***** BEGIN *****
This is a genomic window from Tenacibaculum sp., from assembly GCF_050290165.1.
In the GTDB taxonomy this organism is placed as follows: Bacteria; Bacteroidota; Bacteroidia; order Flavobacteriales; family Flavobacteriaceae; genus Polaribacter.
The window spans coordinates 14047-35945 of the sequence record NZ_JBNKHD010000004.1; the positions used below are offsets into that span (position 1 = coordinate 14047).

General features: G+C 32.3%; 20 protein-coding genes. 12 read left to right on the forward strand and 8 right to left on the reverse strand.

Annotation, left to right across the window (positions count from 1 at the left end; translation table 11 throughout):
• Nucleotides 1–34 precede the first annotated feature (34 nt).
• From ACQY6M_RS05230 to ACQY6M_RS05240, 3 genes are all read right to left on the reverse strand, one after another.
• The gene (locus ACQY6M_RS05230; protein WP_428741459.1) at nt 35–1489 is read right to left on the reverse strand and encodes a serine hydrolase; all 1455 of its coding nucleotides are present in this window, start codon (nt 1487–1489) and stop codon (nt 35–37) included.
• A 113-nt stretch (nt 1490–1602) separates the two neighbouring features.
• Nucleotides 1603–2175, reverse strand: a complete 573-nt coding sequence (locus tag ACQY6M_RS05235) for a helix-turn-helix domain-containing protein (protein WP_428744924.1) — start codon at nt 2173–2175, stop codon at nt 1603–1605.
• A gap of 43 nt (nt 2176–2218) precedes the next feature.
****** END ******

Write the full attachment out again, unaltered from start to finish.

This is a genomic window from Tenacibaculum sp., from assembly GCF_050290165.1.
In the GTDB taxonomy this organism is placed as follows: Bacteria; Bacteroidota; Bacteroidia; order Flavobacteriales; family Flavobacteriaceae; genus Polaribacter.
The window spans coordinates 14047-35945 of the sequence record NZ_JBNKHD010000004.1; the positions used below are offsets into that span (position 1 = coordinate 14047).

General features: G+C 32.3%; 20 protein-coding genes. 12 read left to right on the forward strand and 8 right to left on the reverse strand.

Annotation, left to right across the window (positions count from 1 at the left end; translation table 11 throughout):
• Nucleotides 1–34 precede the first annotated feature (34 nt).
• From ACQY6M_RS05230 to ACQY6M_RS05240, 3 genes are all read right to left on the reverse strand, one after another.
• The gene (locus ACQY6M_RS05230; protein WP_428741459.1) at nt 35–1489 is read right to left on the reverse strand and encodes a serine hydrolase; all 1455 of its coding nucleotides are present in this window, start codon (nt 1487–1489) and stop codon (nt 35–37) included.
• A 113-nt stretch (nt 1490–1602) separates the two neighbouring features.
• Nucleotides 1603–2175, reverse strand: a complete 573-nt coding sequence (locus tag ACQY6M_RS05235) for a helix-turn-helix domain-containing protein (protein WP_428744924.1) — start codon at nt 2173–2175, stop codon at nt 1603–1605.
• A gap of 43 nt (nt 2176–2218) precedes the next feature.